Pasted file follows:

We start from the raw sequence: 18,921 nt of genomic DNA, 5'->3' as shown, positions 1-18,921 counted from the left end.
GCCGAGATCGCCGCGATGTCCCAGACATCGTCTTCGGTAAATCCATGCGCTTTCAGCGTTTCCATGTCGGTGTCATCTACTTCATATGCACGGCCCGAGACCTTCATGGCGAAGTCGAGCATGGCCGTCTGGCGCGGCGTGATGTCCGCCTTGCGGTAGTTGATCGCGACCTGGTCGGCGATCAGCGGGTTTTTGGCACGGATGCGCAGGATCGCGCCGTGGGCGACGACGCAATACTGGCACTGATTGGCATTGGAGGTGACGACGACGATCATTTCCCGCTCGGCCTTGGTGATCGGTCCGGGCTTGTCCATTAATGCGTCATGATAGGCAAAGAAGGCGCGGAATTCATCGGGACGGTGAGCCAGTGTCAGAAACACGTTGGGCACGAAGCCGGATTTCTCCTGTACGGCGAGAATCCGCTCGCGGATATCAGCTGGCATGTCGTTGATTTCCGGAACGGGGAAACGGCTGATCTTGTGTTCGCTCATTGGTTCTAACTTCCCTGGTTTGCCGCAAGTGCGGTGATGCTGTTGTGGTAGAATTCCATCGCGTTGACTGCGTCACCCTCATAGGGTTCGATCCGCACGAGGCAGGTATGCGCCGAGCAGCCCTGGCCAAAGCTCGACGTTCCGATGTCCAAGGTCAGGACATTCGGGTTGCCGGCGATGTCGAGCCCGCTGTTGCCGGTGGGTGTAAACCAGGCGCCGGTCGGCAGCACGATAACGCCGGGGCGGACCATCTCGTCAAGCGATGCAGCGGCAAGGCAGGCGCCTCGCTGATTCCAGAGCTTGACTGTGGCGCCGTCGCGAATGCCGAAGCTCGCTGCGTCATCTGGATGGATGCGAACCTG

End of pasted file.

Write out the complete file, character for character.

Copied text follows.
We start from the raw sequence: 18,921 nt of genomic DNA, 5'->3' as shown, positions 1-18,921 counted from the left end.
GCCGAGATCGCCGCGATGTCCCAGACATCGTCTTCGGTAAATCCATGCGCTTTCAGCGTTTCCATGTCGGTGTCATCTACTTCATATGCACGGCCCGAGACCTTCATGGCGAAGTCGAGCATGGCCGTCTGGCGCGGCGTGATGTCCGCCTTGCGGTAGTTGATCGCGACCTGGTCGGCGATCAGCGGGTTTTTGGCACGGATGCGCAGGATCGCGCCGTGGGCGACGACGCAATACTGGCACTGATTGGCATTGGAGGTGACGACGACGATCATTTCCCGCTCGGCCTTGGTGATCGGTCCGGGCTTGTCCATTAATGCGTCATGATAGGCAAAGAAGGCGCGGAATTCATCGGGACGGTGAGCCAGTGTCAGAAACACGTTGGGCACGAAGCCGGATTTCTCCTGTACGGCGAGAATCCGCTCGCGGATATCAGCTGGCATGTCGTTGATTTCCGGAACGGGGAAACGGCTGATCTTGTGTTCGCTCATTGGTTCTAACTTCCCTGGTTTGCCGCAAGTGCGGTGATGCTGTTGTGGTAGAATTCCATCGCGTTGACTGCGTCACCCTCATAGGGTTCGATCCGCACGAGGCAGGTATGCGCCGAGCAGCCCTGGCCAAAGCTCGACGTTCCGATGTCCAAGGTCAGGACATTCGGGTTGCCGGCGATGTCGAGCCCGCTGTTGCCGGTGGGTGTAAACCAGGCGCCGGTCGGCAGCACGATAACGCCGGGGCGGACCATCTCGTCAAGCGATGCAGCGGCAAGGCAGGCGCCTCGCTGATTCCAGAGCTTGACTGTGGCGCCGTCGCGAATGCCGAAGCTCGCTGCGTCATCTGGATGGATGCGAACCTG